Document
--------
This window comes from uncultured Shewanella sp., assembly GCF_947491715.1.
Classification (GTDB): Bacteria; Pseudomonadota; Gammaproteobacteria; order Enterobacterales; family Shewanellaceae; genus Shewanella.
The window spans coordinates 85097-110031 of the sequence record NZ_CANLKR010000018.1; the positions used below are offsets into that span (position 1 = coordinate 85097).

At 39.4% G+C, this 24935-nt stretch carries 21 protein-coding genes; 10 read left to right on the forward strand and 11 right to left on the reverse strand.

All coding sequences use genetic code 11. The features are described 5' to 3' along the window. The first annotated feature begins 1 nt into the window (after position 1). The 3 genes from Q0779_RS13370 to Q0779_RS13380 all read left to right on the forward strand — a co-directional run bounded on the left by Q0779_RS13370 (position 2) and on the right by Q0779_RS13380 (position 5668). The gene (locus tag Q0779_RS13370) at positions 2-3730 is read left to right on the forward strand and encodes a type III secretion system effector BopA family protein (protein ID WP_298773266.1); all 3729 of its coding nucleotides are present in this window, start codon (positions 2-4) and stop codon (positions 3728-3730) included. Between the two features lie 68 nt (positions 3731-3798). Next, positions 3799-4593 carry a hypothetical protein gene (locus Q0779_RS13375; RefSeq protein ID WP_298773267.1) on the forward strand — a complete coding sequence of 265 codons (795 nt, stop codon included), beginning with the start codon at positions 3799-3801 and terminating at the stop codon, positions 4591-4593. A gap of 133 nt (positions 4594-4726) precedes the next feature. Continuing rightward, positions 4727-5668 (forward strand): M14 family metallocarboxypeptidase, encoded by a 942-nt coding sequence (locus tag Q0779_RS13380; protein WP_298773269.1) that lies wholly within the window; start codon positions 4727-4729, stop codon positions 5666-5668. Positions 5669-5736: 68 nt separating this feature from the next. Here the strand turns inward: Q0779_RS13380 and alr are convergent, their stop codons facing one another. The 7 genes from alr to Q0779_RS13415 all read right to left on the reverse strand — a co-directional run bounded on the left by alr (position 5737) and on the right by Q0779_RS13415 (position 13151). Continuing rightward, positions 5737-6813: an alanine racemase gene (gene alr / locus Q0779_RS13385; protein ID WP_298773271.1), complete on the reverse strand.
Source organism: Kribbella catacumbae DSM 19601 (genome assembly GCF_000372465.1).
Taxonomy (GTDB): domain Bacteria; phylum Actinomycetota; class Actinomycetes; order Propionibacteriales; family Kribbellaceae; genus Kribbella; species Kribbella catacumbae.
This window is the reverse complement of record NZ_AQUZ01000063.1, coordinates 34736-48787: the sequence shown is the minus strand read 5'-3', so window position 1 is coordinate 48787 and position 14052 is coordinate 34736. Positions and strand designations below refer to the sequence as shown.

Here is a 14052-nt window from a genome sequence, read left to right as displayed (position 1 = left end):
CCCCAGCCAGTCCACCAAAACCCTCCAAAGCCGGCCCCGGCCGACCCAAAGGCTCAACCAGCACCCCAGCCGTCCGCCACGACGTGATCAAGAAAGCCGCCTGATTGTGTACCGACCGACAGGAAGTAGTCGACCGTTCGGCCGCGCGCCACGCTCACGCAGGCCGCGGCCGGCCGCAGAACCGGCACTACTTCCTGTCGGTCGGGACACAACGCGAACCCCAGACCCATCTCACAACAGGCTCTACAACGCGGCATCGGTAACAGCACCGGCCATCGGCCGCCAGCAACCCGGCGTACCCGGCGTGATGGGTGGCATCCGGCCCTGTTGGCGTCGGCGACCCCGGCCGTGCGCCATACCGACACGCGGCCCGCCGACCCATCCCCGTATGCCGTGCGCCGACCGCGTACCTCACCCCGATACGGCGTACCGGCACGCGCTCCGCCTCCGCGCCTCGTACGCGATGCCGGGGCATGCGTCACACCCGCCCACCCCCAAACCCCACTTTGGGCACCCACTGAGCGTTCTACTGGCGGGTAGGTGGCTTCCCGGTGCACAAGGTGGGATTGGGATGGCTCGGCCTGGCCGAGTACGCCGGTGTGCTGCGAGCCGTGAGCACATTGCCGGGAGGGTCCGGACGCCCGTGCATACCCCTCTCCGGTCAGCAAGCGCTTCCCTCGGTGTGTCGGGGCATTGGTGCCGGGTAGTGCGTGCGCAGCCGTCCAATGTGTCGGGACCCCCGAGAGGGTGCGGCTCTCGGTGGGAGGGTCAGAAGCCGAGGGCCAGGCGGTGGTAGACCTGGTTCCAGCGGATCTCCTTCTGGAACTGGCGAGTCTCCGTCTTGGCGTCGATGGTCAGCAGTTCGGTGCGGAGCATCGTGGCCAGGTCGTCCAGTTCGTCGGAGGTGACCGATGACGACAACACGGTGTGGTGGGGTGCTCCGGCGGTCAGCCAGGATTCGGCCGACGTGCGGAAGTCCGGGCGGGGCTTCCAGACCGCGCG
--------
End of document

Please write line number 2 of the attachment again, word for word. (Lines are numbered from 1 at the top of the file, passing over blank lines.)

Classification (GTDB): Bacteria; Pseudomonadota; Gammaproteobacteria; order Enterobacterales; family Shewanellaceae; genus Shewanella.